Wednesday, July 20, 2016

African Adventure: Kenya and Tanzania - Part 1

Arrival in Nairobi
June 30 - July 1, 2016

This journey was the fulfillment of a life-long dream and our greatest adventure yet - a visit to the continent of Africa - and it was everything I had dreamed it would be and more.  In spite of splurging on business class seats on our long flights from LAX to Amsterdam and then on to Nairobi, I was too excited to sleep much, but passed the time watching movies and eating the good meals that were served almost too frequently!
Appetizers on the plane - smoked salmon and lotus root.

A display of ceramic Dutch houses in the KLM lounge in Amsterdam.
We received a gift of one of these houses on each leg of our flight.

We left LAX in the evening of June 30 - our 15th wedding anniversary! - and arrived at the Nairobi airport at 9:45 p.m. on July 1.  After a little searching, we found our Overseas Adventure Travel escort waiting just outside of the baggage area.  Our fellow tour members had also arrived on the same flight, but because Rob and I travel carry-on only, we had to wait for our travel mates to gather their bags and join us on the two vans that would take us to our first lodge.  As we waited for the others to arrive, we chatted with the van driver and learned a little about Kenya.  Nairobi has a population of more than 4,000.000 people.  There are many tribal dialects, but Swahili is the common national language, and English is taught in the schools, so we were able to communicate very well.  The people of Kenya are, naturally, very proud of Obama, whose father was a member of the Luo tribe.

Our tour group members soon arrived, and after introductions all around, we set out for the lodge. Within minutes of leaving the airport, we had our first glimpse of the animals of Africa - a herd of zebras illuminated by the headlights of the cars.  Nairobi actually has a huge national park right within the boundaries of the city!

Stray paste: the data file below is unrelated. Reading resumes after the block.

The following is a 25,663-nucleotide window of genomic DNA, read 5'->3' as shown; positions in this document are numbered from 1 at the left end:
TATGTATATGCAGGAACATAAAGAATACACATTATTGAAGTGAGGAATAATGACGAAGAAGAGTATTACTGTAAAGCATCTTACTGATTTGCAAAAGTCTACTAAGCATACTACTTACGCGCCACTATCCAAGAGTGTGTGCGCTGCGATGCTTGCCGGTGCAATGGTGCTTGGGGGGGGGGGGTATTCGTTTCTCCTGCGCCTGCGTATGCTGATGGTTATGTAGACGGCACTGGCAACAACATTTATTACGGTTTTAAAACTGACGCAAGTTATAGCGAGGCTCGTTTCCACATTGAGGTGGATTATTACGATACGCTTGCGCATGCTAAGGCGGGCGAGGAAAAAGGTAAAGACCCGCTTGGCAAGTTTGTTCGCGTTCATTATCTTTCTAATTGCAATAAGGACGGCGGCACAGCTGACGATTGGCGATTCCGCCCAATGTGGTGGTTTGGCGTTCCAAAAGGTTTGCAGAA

It was a long drive to the lovely Karen Country Lodge located in a wooded area in the outskirts of the city.  We arrived, exhausted, at 1:00 a.m.  Staff members walked us to our room - a large bungalow with a spacious living area, including a large fireplace.  Because Kenya is south of the equator, it was winter, and in spite of its location in the tropics, the evening was actually quite chilly and we were grateful for the nice crackling fire.
Our bungalow at Karen Country Lodge outside of Nairobi

Bedroom in Karen Country Lodge

Living area and fireplace

Clawfoot bath and open shower area in our bungalow

Elephant Orphans and Hungry Giraffes
Nairobi - July 2, 2016

The Karen Lodge provided a hearty breakfast with a definite British flair - baked beans, broiled tomatoes, marmalade - left over, I'd guess, from the days of the British rule of Kenya which lasted from 1920 until 1963.

Rob in the tropical gardens of the Karen Country Lodge

The courtyard of the Karen Country Lodge

Immediately after breakfast, we set out for our first real introduction to Africa.  It was an amazing day from start to finish!

Our first stop was the Sheldrick Elephant Orphanage.  What a great surprise!  Rob had recently seen a documentary about the great work done here.  The David Sheldrick Wildlife Trust was founded to help preserve and protect the animals of Africa, and one of their primary projects to is provide a home for baby elephants orphans.  Sometimes this occurs due to natural causes, but far more often, these babies' mothers are killed by poachers.  The sanctuary takes in the orphaned elephants and teaches them the skills they will need to be returned to the wild when they are old and strong enough.  Rob had actually sent a contribution to the trust and had mentioned to me that he wished we could have worked out a visit to the orphanage while we were here, so it was a very happy surprise to discover that this was part of our itinerary!

What a wonderful organization!

Rob made friends with this nice man visiting from Armenia
What a delight!  The elephants are only displayed to the public for one hour each had in order to allow the babies to retain their wild character.  The mahouts brought them from the forest into a huge area filled with mud.  After feeding the youngsters goat's milk from giant baby bottles, the elephants were allowed to wallow in the red mud to their hearts' content.  (We asked the emcee why they used goat's milk.  He laughed and said, "It's hard to milk a wild elephant!")  The perimeter of the field was lined with onlookers standing four to five deep.  (In fact, it was a bit frustrating for us short people, as the staff did nothing to ensure that everyone had a chance to get to the front of the crowd.)